If trading gets worse, I would expect this £617 million to be scrutinised again.
Long-term borrowings of almost £350 million are another reason for flashing red lights. While the company is not currently in financial distress, this is a large debt pile which reduces RTN’s flexibility.
This critical section of the report offers some reasons for concern.
The most recent six-week period is much weaker than H1, as the casual dining segment reverts back to like-for-like decline.
Trading is “broadly” in line with full-year expectations, i.e. investors can pencil in a small miss.
FY 2019 guidance is for the development of more Pubs and Airport concessions, and more conversions of existing sites to the Wagamama format.
This is a share (and a sector) which I have been vigorously avoiding. Nothing in today’s report makes me want to change stance on this.
According to today’s full-year guidance, the company is planning for £50 million – £55 million of development spending in the current financial year. Interest expense will be £15 million to £16 million.
With adjusted operating profit of £28 million in H1, we can see that a significant bite of full-year operating profit is likely to be eaten up by interest costs.
The development capex will then put further short-term pressure on cash flow and the balance sheet.
The company reported over £160 million of headroom on its borrowing facilities at year-end, so this shouldn’t be an immediate problem, but I think it’s going to take a significant amount of time for RTN to work through this period of challenge. Scrolling ahead a year or two, its subsequent success will depend on whether the sector overcapacity has finally been taken out of the market. That’s certainly not something that I would like to bet my own funds on.
Am I being too cautious? Let me know!
- Share price: 166.4p (-1%)
- Market cap: £509 million
This was covered on Cube with a brilliant report on its investor presentation in January of this year.
It owns retail shopping centres, retail warehouses, pubs and high street stores.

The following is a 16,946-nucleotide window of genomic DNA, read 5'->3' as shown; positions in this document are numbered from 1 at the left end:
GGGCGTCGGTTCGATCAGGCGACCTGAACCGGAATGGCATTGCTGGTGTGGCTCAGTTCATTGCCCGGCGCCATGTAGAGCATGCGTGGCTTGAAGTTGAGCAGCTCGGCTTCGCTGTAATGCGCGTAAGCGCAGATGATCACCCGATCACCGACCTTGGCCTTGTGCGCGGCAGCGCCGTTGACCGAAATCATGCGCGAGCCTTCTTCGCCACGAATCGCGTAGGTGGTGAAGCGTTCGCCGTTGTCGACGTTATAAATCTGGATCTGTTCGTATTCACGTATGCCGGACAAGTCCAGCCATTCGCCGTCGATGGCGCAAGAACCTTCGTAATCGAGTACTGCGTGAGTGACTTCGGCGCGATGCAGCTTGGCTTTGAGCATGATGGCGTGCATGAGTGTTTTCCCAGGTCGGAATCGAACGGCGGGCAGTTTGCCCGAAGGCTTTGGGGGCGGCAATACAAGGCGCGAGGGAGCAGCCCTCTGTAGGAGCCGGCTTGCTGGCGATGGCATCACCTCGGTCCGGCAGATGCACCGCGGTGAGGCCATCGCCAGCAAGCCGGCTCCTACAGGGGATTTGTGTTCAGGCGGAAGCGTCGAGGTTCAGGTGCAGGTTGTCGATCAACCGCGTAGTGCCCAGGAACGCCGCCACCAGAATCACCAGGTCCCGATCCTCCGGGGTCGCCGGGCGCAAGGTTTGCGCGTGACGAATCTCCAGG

For FY March 2019, it reported year-end EPRA NAV (i.e. using the most recent market value of properties) of 261p per share, after reducing the value of its portfolio by 6.4%.
Traditional shopping locations continue to struggle in the face of weak consumer sentiment and the secular shift online, and this is reflected in NRR’s very weak share price, at a substantial discount to EPRA NAV.
NRR is attempting to prove that its portfolio doesn’t deserve to trade at a discount, and is having an investor day in a few weeks which will “demonstrate the alternative use value inherent within its portfolio”. That’s one of the big controversies – what do we do with all of these shopping locations, when nearly everybody is purchasing online? Turn them into restaurants? I don’t think so!
One key indicator for investors is the premium or discount at which REITs such as NRR can dispose of parts of their existing portfolios.
My investing buddy Lewis has tweeted today that NRR is “selling the good stuff, keeping the bad, moving down the quality curve”. That’s one rather bearish interpretation of the news that NRR’s disposals so far in FY20 (including exchanged and under offer) are at a 1.2% premium to book value.
This is part of NRR’s policy to recycle assets: the disposal proceeds from these deals will be ploughed back into high-yielding assets, which can hopefully be improved.
I don’t have a strong view on this, but I do expect that valuations will continue to be under pressure, and I don’t know when this trend ends. Much like RTN, this is another stock where I find it easier to stay away. There must be easier ways to make some money in the stock market?
That’s it for today. Thanks for dropping by!